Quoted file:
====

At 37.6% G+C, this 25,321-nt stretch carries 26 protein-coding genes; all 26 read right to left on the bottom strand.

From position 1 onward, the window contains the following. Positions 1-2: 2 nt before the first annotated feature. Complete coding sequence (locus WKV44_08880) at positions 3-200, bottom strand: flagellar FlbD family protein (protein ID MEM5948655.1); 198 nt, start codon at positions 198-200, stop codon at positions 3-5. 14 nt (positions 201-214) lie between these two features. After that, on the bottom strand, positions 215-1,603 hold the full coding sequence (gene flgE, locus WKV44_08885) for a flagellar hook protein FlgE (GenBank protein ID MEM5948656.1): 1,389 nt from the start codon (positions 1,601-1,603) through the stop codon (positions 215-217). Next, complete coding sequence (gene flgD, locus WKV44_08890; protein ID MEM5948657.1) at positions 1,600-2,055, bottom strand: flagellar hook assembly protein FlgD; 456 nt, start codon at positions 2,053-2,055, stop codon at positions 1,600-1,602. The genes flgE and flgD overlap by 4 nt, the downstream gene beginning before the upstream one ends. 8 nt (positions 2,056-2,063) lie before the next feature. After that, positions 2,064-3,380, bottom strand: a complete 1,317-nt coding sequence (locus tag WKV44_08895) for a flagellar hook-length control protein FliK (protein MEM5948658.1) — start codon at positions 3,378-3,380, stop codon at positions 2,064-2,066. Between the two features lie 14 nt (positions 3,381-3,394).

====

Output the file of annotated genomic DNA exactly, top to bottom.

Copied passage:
At 37.6% G+C, this 25,321-nt stretch carries 26 protein-coding genes; all 26 read right to left on the bottom strand.

From position 1 onward, the window contains the following. Positions 1-2: 2 nt before the first annotated feature. Complete coding sequence (locus WKV44_08880) at positions 3-200, bottom strand: flagellar FlbD family protein (protein ID MEM5948655.1); 198 nt, start codon at positions 198-200, stop codon at positions 3-5. 14 nt (positions 201-214) lie between these two features. After that, on the bottom strand, positions 215-1,603 hold the full coding sequence (gene flgE, locus WKV44_08885) for a flagellar hook protein FlgE (GenBank protein ID MEM5948656.1): 1,389 nt from the start codon (positions 1,601-1,603) through the stop codon (positions 215-217). Next, complete coding sequence (gene flgD, locus WKV44_08890; protein ID MEM5948657.1) at positions 1,600-2,055, bottom strand: flagellar hook assembly protein FlgD; 456 nt, start codon at positions 2,053-2,055, stop codon at positions 1,600-1,602. The genes flgE and flgD overlap by 4 nt, the downstream gene beginning before the upstream one ends. 8 nt (positions 2,056-2,063) lie before the next feature. After that, positions 2,064-3,380, bottom strand: a complete 1,317-nt coding sequence (locus tag WKV44_08895) for a flagellar hook-length control protein FliK (protein MEM5948658.1) — start codon at positions 3,378-3,380, stop codon at positions 2,064-2,066. Between the two features lie 14 nt (positions 3,381-3,394).